“Absence has a Weight of its Own” Daniel Sluman (Nine Arches Press) – poetry review

Absence has a weight of its own Daniel Sluman book cover

Daniel Sluman’s “Absence has a Weight of its Own” has a mature, questioning outlook. In “After the Wedding” the couple are

“stalled in the marriage bed;
your maiden name

a peppercorn crushed
in my mouth. A chandelier
hangs above us, the links of the chain
are tiny & numerous, & if one came loose,

if it bent under the strain,
well, I guess what I’m asking is
where do we go
from here?”

The tone is colloquial and the use of enjambment drives the poem forward making its final question natural and uncontrived. It’s a recurring question. Daniel Sluman looks forward rather than back, giving this collection a sense of forward motion, looking towards a future.

The lack of nostalgia-tinged poems based on childhood memories is refreshing in a first collection. That’s not to say there aren’t firsts in “Absence has a Weight of its Own”, eg a first realisation of being in love comes when a poem’s narrator struggles and fails to imagine taking a strange woman just met to bed as he discovers he doesn’t want to break a commitment to his lover. The past is not ignored though, “Portrait at a Café” ends

She sips her cappuccino
& floats back to the evenings
when a single line

would catch, spark,
igniting everything down
the months before we met.”

A lover is weighted by her own past and the poet acknowledges the presence of that weight. As well as relationships, Daniel Sluman explores trauma and human interactions with compassion, writing about emotion without sentimentality. The title poem details the reaction to the loss of a leg,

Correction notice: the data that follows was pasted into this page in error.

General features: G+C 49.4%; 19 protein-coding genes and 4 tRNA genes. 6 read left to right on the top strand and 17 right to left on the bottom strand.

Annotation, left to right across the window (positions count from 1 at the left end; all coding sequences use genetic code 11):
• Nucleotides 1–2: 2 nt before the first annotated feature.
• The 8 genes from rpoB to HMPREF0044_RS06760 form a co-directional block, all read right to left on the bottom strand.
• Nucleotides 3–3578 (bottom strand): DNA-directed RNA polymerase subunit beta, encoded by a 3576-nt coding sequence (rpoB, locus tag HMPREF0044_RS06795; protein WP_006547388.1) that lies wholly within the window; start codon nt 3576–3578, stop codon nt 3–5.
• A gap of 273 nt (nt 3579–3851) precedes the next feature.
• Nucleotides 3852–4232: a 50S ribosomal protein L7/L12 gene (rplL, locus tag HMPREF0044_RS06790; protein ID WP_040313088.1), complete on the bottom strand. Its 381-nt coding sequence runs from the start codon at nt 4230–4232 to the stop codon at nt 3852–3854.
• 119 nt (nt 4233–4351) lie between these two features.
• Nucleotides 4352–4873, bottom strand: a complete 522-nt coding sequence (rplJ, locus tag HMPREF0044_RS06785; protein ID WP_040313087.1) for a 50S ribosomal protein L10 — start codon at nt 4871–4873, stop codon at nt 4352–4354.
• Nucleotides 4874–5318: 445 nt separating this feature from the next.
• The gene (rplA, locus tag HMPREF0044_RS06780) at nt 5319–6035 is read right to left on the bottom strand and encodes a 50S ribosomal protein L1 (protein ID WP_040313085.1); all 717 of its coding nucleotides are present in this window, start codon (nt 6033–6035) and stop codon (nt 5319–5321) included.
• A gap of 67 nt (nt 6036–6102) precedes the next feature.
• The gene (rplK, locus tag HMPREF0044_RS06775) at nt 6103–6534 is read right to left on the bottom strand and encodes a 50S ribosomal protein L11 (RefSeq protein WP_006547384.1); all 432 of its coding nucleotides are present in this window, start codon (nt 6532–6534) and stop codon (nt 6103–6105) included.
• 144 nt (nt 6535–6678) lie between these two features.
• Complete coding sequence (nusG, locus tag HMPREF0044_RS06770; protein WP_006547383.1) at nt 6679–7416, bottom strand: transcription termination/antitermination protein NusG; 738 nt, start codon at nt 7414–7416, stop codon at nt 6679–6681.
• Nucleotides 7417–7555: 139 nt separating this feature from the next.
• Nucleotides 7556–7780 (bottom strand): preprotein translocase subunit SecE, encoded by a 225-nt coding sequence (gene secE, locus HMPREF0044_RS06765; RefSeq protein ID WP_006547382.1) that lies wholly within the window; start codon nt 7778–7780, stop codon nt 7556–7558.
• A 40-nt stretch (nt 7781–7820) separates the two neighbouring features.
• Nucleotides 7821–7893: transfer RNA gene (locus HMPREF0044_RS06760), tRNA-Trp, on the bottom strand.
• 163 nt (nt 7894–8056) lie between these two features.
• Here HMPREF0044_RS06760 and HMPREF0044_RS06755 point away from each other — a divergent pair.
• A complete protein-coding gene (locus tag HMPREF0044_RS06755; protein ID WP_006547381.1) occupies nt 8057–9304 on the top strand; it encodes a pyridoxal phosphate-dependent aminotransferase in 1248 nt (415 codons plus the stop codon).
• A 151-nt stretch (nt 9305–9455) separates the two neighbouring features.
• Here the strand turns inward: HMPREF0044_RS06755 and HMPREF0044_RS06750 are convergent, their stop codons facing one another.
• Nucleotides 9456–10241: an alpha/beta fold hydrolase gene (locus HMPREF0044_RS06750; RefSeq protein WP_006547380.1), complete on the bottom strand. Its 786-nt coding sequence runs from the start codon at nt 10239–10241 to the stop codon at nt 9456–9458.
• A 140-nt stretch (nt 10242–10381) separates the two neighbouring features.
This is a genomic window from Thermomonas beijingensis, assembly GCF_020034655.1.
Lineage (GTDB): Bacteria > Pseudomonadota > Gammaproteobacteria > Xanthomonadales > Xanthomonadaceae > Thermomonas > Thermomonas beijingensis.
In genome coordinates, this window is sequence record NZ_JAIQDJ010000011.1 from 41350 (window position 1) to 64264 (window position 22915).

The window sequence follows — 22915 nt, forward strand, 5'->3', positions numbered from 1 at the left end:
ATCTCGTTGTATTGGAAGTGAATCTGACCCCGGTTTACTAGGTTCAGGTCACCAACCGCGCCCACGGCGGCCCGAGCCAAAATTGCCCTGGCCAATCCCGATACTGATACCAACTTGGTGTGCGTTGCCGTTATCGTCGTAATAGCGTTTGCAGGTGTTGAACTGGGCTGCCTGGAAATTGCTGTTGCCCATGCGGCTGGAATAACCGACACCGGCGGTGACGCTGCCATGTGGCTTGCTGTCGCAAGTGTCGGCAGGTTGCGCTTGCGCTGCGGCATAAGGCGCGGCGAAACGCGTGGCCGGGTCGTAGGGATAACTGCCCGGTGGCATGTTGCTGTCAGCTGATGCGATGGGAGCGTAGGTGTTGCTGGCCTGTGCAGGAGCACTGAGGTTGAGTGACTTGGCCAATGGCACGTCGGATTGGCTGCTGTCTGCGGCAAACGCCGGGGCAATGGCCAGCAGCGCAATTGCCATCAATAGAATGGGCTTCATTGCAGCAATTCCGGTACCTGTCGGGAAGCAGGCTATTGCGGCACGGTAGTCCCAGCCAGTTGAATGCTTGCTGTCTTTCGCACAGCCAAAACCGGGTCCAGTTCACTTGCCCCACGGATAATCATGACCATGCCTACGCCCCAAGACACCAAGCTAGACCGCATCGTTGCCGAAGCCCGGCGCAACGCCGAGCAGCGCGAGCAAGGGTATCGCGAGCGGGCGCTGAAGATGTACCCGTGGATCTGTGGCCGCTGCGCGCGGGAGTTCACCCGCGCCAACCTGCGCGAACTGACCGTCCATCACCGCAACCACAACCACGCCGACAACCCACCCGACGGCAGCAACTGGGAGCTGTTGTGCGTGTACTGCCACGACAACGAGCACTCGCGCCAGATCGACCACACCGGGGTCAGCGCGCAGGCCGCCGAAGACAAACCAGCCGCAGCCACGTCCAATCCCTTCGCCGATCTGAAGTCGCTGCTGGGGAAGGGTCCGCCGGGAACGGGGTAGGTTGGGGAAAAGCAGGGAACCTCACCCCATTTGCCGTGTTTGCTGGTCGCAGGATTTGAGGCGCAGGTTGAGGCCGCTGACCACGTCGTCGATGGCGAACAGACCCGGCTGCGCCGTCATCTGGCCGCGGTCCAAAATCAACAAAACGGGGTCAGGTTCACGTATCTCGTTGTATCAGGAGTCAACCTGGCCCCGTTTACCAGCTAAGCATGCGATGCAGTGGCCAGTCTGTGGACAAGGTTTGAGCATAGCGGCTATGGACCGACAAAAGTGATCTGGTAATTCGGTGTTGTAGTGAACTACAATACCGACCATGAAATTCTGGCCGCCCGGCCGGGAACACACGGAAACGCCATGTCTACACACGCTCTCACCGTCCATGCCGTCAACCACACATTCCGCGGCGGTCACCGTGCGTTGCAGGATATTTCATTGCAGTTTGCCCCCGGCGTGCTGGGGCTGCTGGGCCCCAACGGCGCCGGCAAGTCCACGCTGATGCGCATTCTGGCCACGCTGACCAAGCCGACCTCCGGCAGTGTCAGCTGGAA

“Gas flooded lungs tense;
turned spluttering breath
to moth-balled lips
as they cleaved me at the hip;
the flesh was stitched taut,
a finer fabric tore.

Unlike the gold rush of cancer
it entered slowly; grew fat”

There’s a finely-judged intimacy here, underlined by a firm grasp of craft. The rhythm is conversational, welcoming readers in but the sounds show attention to detail. The clipped “t” assonances in “tense,/ turned sputtering breath/ to moth-balled lips” echo the sense of a struggle for breath. These sounds are echoed again in “stitched taut” interrupting the alliteration in “flesh…/ a finer fabric”, tightening the rhythm of the longer “f” sounds and making the reader’s breath catch and become shallow as it often does when someone is in pain. The “gold rush of cancer” sounds relaxed in comparison. I suspect these effects were a combination of instinct and deliberation but demonstrate good poetic instinct. “Absence has a Weight of its Own” doesn’t feel like a debut, but a considered, crafted collection.

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One Response to ““Absence has a Weight of its Own” Daniel Sluman (Nine Arches Press) – poetry review”

  1. “the terrible” Daniel Sluman (Nine Arches Press) – poetry review | Emma Lee's Blog Says:

    […] My review of Daniel Sluman’s first collection “Absence has a weight of its own”. […]


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